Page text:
“Transformers” actor Shia LaBeouf finally addressed his long-rumored feud with former “Orphans” co-star Alec Baldwin on Monday.
During a Monday night interview with “Late Show” host David Letterman, Shia LaBeouf acknowledged that his rocky relationship with the “30 Rock” actor contributed to his dismissal from the Broadway play “Orphans.” Baldwin had been slated to be his co-star.
Letterman wasted no time in questioning LaBeouf on his firing, alluding to reports that the 26-year-old actor had feuded with Baldwin and pointedly asking, “What did you do to him?”
"He's a good dude, and the show is terrific. I got nothing bad to say," LaBeouf responded. "I'm pretty passionate and impulsive, and he's a very passionate individual as well, and I think that impulsiveness and that passion make for some fireworks."
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Next, the “Late Show” host, who admitted that he considered Baldwin to be “such a good friend, not just to me, but to the ['Late] Show,'” inquired about the possibility of an amicable reunion between the two actors.
“I think that would be a tough one to pull off,” LaBeouf said, amid laughter from the audience. “I mean, I’m all for it.” LaBeouf added that, while the two had argued, “no punches were thrown.”
In February, LaBeouf was removed from the cast of “Orphans” after just one week of production. While the play’s public relations team stated that the firing was a result of “creative differences,” LaBeouf explained that answer as “sort of a business-savvy answer for what actually happened.”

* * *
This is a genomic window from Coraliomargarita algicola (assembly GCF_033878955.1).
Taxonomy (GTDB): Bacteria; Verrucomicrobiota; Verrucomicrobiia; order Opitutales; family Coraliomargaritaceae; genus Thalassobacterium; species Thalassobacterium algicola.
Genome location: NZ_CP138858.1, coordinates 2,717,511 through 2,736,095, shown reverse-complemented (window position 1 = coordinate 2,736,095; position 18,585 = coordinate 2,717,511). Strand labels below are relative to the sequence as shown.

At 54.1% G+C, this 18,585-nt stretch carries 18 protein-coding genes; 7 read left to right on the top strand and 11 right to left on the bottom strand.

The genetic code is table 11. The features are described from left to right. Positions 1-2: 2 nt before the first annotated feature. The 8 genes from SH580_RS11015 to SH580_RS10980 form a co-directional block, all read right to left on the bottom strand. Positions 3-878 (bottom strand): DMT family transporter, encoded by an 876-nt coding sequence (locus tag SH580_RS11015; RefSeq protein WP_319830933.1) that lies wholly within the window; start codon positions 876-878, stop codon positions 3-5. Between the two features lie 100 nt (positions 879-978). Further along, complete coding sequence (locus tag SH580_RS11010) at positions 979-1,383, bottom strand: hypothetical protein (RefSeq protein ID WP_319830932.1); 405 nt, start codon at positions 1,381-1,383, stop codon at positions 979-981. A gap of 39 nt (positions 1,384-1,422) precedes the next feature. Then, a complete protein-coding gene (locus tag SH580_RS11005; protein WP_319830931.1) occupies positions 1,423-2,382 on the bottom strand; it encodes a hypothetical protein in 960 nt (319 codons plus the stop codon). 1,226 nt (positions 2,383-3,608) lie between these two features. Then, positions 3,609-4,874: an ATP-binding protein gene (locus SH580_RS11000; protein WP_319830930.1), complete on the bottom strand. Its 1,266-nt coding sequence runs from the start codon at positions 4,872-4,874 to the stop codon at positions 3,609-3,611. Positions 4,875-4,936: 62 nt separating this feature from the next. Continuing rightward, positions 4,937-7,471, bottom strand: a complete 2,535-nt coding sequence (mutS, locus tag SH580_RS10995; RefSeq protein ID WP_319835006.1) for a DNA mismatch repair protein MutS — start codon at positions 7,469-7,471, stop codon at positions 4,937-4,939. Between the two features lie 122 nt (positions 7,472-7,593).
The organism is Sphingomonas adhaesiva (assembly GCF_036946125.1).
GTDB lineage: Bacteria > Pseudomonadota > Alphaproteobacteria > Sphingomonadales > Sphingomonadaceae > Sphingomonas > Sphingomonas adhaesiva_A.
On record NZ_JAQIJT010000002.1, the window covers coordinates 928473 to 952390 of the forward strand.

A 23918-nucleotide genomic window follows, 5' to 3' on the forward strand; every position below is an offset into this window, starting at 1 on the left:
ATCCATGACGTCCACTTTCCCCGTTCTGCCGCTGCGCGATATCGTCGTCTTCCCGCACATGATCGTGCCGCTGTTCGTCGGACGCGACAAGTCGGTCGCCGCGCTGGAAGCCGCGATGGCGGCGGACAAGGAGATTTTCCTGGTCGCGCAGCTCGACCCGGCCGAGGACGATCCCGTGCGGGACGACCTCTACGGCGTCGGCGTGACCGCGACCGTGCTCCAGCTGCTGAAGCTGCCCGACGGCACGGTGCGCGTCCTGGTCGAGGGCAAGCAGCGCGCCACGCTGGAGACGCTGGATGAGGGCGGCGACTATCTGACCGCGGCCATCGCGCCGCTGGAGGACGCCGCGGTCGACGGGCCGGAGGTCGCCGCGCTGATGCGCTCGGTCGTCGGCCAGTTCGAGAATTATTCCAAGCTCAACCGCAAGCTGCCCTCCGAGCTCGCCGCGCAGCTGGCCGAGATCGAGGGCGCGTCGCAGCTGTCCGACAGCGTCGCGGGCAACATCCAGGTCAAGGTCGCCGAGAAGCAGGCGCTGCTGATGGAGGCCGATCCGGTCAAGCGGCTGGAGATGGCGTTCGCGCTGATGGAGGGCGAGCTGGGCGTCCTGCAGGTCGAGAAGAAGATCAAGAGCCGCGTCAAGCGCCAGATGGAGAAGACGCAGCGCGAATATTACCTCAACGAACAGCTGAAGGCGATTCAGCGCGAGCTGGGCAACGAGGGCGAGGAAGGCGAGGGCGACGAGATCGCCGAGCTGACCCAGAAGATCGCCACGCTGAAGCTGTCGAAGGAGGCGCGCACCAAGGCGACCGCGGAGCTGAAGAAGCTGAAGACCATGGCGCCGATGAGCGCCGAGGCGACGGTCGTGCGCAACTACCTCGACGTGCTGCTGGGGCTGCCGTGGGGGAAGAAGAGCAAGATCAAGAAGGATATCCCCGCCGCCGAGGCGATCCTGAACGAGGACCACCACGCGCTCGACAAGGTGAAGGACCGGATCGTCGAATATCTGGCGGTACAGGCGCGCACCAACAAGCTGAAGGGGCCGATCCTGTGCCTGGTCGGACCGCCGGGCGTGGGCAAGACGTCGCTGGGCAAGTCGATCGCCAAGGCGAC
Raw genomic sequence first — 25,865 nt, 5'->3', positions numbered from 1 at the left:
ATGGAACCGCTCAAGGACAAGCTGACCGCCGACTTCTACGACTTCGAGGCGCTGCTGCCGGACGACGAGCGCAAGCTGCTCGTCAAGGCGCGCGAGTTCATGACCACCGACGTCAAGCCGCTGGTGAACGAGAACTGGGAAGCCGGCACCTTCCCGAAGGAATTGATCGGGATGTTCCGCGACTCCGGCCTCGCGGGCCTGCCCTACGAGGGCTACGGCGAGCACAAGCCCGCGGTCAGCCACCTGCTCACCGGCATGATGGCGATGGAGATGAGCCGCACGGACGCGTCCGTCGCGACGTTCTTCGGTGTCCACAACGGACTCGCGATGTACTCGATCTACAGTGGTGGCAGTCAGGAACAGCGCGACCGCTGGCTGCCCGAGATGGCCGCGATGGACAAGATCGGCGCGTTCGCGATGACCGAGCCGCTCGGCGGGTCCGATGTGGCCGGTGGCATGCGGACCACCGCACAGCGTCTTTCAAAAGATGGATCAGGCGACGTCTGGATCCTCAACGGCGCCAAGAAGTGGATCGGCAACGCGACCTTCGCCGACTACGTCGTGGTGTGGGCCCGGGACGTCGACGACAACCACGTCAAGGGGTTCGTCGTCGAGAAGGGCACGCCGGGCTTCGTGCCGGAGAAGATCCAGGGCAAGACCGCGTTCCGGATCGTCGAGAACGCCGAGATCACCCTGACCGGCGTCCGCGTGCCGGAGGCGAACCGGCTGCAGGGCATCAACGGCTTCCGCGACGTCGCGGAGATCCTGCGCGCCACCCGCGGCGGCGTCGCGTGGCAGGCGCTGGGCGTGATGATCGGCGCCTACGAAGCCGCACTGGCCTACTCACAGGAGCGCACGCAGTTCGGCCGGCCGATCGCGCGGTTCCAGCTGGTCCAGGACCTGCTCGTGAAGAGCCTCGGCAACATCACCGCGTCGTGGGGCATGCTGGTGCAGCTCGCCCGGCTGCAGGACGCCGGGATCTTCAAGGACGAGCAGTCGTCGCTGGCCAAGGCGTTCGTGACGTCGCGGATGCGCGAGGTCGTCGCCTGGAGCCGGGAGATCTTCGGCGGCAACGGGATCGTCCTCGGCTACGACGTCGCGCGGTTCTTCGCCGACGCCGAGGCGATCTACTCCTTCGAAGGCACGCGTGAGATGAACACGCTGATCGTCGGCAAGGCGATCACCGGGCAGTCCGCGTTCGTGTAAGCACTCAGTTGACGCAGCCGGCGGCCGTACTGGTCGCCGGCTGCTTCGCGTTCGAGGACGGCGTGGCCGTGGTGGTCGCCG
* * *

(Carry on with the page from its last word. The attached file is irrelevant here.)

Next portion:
News of LaBeouf’s ongoing disagreement with his 54-year-old co-star surfaced after the younger actor tweeted a series of private emails between himself, Baldwin and “Orphans” director Daniel Sullivan, the Hollywood Reporter reports.
"I'm too old for disagreeable situations. You're one hell of a great actor. Alec is who he is,” Sullivan wrote in one email to LaBeouf. “You are who you are. You two are incompatible. I should have known it. This one will haunt me. You tried to warn me. You said you were a different breed. I didn't get it."
Still, LaBeouf insists that he harbors no ill will toward Baldwin or the cast of “Orphans.” In fact, LaBeouf told Letterman that he sat front and center at the play’s first preview performance.
"I showed up as a fan," LaBeouf said. "Me and Alec had tension as men, not as artists, but as men. In a room, that became hard to deal with.”